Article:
And if that all wasn’t enough to raise my excitement  and anticipation for this show, my friends from Secret Someones are supporting these guys, and I’m particularly looking forward to seeing them at a more big-time Boston venue. What a treat.

3. Josh Ritter – Wednesday, March 5 @ The Somerville Theatre

In March Ritter released The Beast In Its Tracks, arguably his most personal and reflective release to date, dealing as it  does with his recent divorce, the isolation that ensued, and the slow, bumpy road to normalcy, new beginnings, and new love. Then he went out and toured it mercilessly in true Josh Ritter fashion.

Ritter is the consummate performer, and his shows never fail to delight and entertain. I’ve seen him 5 times over the last 3 years— twice last year alone— and each time it’s like seeing him for the first time. Euphoria, love, and compassion— these are the hallmarks of his every show. Touring has always been profound catharsis for him, and is no doubt one of the big reasons that’s he’s now able to face 2014 with open, loving arms and continue sharing his stories with all who wish to be a part of the story with him.

4. Snarky Puppy – Friday, March 14 @ The Berklee Performing Arts Center

As much as I’m looking forward to these other shows, I might be most excited, if not most intrigued and downright curious, to see this group in action. This impressive crew of marvelously talented musicians is known to put on a show that is a full-on hyper-sensory experience. With that in mind, although you can probably get a decent taste of by listening to the track above, you really need to see it to believe it.

Just think: if they can fill your computer speakers with such beautiful grace and form— imagine it live. In my mind, I’m already at the show, cheering in uncontrollable gratitude and ovation.

5. Milk Carton Kids – Wednesday, April 30 @ Brighton Music Hall

Still want a little more? That can be arranged. Comparisons to Simon & Garfunkel and the Everly Brothers are well placed, even if the “Kids” themselves would have you believe they don’t know what you’re talking about. Comparisons aside, these guys are ridiculously talented flatpickers in their own right. Both of their albums are lovely stories, concise yet vivid tales accompanied by dueling arpeggios and galloping runs. Just two balladeers, their instruments, and their delicately wavering voices. It’s a performance that’s perfectly suited for the intimate atmosphere that a small venue like the Brighton Music Hall provides.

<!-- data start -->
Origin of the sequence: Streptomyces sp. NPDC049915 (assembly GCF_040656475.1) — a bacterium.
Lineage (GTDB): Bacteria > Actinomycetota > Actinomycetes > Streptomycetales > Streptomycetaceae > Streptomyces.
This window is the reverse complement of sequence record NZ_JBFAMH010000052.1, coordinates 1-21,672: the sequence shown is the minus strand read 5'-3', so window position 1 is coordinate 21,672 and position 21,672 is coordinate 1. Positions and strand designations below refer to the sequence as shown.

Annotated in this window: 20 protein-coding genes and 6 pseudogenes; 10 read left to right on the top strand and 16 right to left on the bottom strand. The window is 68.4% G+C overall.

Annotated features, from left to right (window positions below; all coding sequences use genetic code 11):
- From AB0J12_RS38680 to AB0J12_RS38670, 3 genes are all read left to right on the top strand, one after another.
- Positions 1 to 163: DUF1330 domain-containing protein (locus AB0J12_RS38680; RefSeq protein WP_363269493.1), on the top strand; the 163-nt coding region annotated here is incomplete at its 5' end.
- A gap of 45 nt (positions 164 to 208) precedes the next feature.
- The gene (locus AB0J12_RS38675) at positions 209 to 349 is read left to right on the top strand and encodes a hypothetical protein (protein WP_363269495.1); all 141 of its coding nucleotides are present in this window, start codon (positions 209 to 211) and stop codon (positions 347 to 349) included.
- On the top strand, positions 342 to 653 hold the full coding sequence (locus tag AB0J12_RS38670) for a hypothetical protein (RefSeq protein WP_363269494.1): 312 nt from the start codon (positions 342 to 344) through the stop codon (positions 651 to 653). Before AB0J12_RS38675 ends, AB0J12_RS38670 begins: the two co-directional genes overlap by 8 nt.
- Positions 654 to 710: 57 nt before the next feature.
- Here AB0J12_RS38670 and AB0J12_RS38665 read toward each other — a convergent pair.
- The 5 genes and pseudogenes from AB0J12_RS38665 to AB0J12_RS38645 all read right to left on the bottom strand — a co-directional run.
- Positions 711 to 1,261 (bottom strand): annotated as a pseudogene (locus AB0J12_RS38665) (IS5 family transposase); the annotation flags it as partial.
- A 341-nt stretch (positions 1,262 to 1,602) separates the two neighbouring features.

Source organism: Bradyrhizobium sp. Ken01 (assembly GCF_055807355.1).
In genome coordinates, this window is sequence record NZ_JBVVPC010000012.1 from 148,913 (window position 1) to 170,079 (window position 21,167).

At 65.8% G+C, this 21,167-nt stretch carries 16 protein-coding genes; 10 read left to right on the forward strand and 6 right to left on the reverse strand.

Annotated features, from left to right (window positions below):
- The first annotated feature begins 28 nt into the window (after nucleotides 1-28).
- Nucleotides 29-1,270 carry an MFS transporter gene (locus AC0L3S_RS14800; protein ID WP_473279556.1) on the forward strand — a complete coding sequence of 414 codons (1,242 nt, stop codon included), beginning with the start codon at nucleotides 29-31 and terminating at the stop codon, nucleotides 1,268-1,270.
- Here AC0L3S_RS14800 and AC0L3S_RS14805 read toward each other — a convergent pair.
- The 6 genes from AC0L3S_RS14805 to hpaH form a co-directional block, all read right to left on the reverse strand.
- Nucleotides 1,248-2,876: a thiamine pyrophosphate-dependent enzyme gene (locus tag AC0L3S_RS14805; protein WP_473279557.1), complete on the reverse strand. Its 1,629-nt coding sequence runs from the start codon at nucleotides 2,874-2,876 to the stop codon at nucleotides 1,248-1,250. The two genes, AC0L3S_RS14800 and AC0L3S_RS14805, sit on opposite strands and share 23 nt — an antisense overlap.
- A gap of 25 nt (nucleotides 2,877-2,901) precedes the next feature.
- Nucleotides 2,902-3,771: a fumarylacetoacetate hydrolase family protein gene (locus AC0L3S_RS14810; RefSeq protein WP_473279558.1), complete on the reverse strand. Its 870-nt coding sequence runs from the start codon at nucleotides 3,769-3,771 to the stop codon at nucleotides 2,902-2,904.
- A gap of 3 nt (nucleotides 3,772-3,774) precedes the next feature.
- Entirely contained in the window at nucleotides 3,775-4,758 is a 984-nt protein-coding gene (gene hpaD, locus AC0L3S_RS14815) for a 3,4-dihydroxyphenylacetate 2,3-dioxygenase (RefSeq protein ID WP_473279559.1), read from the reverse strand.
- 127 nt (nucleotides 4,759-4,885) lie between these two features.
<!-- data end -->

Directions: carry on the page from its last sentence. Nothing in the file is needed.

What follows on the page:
Still want a little more? Check out the full playlist of samples from the bands I’ll be seeing, and check out the calendar itself for a look at what else is coming to town.

above photos courtesy of (clockwise from top left): swearandshake.com, ianaxel.tumblr.com, joshritter.com, snarkypuppy.com, and glidemagazine.com.
photo collage courtesy of fotor.com

Friday Live Wire: Lake Street Dive @ The Sinclair


Another night at The Sinclair in Cambridge, another excellent show. I know last week I said that the November Devil Makes Three concert at the House of Blues was the best concert of 2013, but I think this one may have beaten it out. And coming in just at the buzzer no less. Well done, up-and-coming, surely-next-big-thing performers… Well done.

The Sun Parade, an indie rock outfit out of Northampton, MA, opened the show. They’d recently made an addition to their personnel, introducing a new drummer (Noam Schatz), and though they played a pleasant little set it was clear they were still working on hitting their stride in their new configuration. Chris Marlon Jennings (lead vocals, acoustic guitar) and Jefferson Lewis (backing vocals, electric guitar, mandolin) clearly asserted themselves as leaders of the band but still looked a little stiff in front of a sold out crowd.

All told, they put down an enjoyable set that sounded to me a mish-mosh of later-years Beach Boys instrumentation and The Cars’s early vocal stylings. As for any lasting impressions of their on-stage demeanor, Lewis at least did appear to loosen up as the evening progressed, but their drummer could definitely have been accused of stealing the show. It was kind of a shame we were so close to the stage as I could only get fleeting glimpses of him, but it was clear that he was wasting no time in displaying his talent and flair.